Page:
Next Step? Vacancy Tax.

We have been talking about the need for a tax on vacancies and pied-a-terres for years now, but this may be the year that the stars align to make it real. But having a successful vacancy tax depends on having the right data, which is why passing a robust housing inventory ASAP is key.

5. Real estate speculation in working class neighborhoods.

The New York Times published a story on rents outrunning pay in California. A community advocate in Inglewood attributed displacement of Black and Latino residents to speculation pressures. “What’s causing displacement here in Inglewood is corporate speculation and increased perceptions of desirability. Real estate has actually appreciated faster in working-class sections of Los Angeles than in the city over all. That trend translates into sharp rent increases in those areas.”

Next Step? COPA and Rent Control.

Addressing the rampant speculation of housing requires two things. One is enacting real rent control, that keeps rents and communities stable even as tenants move in and out. This may finally be possible after this November with a statewide ballot measure to repeal Costa Hawkins. The other is taking housing out of the speculative market and putting it under community control. The successful small sites program is doing just that citywide, and our COPA right to purchase legislation passed in 2019 creates a pathway for these acquisitions. Now all that’s needed is a well-funded permanent source.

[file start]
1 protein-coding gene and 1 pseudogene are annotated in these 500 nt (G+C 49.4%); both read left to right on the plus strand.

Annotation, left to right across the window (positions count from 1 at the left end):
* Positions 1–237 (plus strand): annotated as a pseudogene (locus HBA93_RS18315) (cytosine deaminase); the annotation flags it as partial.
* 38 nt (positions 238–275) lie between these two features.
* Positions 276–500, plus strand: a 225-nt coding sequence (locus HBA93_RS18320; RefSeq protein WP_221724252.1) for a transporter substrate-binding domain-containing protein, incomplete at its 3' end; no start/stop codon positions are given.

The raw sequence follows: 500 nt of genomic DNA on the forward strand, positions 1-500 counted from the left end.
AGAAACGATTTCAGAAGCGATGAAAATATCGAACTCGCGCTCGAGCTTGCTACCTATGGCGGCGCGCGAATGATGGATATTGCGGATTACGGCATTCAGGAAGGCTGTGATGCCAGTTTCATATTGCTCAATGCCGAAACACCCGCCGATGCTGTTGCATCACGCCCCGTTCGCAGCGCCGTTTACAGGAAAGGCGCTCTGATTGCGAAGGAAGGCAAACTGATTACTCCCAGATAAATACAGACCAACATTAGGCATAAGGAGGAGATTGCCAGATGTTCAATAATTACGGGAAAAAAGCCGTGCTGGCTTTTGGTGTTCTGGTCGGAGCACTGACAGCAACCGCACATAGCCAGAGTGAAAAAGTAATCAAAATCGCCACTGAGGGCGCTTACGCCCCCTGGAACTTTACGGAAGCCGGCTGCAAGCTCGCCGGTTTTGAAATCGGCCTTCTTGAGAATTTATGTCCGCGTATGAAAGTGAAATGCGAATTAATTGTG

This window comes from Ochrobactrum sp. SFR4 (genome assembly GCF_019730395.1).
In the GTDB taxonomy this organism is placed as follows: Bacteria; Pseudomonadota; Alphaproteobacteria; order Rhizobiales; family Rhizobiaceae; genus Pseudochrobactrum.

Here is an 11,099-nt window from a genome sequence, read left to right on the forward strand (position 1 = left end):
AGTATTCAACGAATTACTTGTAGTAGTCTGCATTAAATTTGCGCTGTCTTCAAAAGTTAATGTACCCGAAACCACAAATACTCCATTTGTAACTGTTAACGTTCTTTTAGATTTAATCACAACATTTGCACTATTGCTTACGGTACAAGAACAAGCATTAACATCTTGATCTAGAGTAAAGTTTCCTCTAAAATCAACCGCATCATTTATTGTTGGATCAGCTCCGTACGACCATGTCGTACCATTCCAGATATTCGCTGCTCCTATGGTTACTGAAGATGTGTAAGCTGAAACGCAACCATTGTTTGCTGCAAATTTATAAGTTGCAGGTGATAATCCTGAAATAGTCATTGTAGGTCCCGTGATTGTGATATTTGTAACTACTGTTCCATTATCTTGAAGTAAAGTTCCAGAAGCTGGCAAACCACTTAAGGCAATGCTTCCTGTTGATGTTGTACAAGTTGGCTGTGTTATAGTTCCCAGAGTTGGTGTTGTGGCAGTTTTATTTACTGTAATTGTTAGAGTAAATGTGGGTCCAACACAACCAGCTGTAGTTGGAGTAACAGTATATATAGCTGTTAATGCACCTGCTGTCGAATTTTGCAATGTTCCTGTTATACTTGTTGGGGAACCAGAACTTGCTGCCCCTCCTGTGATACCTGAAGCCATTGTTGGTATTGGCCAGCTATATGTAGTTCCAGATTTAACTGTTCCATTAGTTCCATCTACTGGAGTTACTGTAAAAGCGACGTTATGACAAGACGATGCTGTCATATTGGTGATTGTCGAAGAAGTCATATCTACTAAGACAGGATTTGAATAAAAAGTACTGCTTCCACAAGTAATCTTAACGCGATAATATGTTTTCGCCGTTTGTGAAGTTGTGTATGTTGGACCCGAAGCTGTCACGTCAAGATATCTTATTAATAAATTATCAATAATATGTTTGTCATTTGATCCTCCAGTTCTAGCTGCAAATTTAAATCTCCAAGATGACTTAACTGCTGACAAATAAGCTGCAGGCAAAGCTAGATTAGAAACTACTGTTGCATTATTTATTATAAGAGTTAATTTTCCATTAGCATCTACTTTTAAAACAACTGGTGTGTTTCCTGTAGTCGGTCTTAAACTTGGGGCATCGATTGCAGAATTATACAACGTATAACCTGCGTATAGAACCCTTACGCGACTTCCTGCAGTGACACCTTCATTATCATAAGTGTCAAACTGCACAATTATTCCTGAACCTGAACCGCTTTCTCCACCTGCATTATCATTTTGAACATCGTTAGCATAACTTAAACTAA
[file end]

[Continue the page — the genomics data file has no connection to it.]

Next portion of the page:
6. Income inequality driving rents.

The Washington Post touched on a core underlying driver in housing unaffordability — rapidly increasing income and wealth inequality. “A severe shortage of homes for working-class and low-income families is pushing up house prices and rents across the country, putting homeownership increasingly out of reach for many Americans and making rents so high that it is all but impossible for renters to save. The widening gap between the growth of wages and the cost of housing has put homeownership out of reach for more and more families, particularly families of color. The homeownership rate for African Americans has fallen to a half-century low.”

Next Step? Addressing structural inequality.

While we often think of programmatic housing solutions to housing problems, the deeper questions underlying housing affordability tie to larger political issues around the inequality of incomes and wealth and control of land. There are no easy housing answers for the growing divide in incomes, the disappearance of middle-class jobs and working-class jobs that once offered upward mobility, the increasing concentration of wealth, and the disappearance of the role of progressive income taxation on moderating markets. While doing everything we can do address the crisis-level needs in the moment with the affordable housing and anti-displacement “toolbox” we have developed, these questions challenge us to seek longer term structural/transformative solutions beyond the housing programs we are already familiar with.

Sources:

Bernstein, Jared, Jim Parrott and Mark Zandi. “The conundrum affordable housing poses for the nation,” Washington Post.

Bowes, Nellie and Kate Conger. “Where Are the Tech Zillionaires? San Francisco Faces the I.P.O. Fizzle,” New York Times.

Cowan, Jill and Robert Geneloff. “As Rents Outrun Pay, California Families Live on a Knife’s Edge,” New York Times.

Endicott, Marisa. “The Rent in the Bay Area Is Too Damn High. So These Moms Occupied a Vacant House,” Mother Jones.

Garrik, David. “New analysis shows San Diego housing construction remains weak despite incentives,” San Diego Union-Tribune.

Scott, Amy. “The decade in housing,” Marketplace.org.

Leading San Francisco’s affordable housing movement since 1978, fighting for funding & policies to make SF affordable.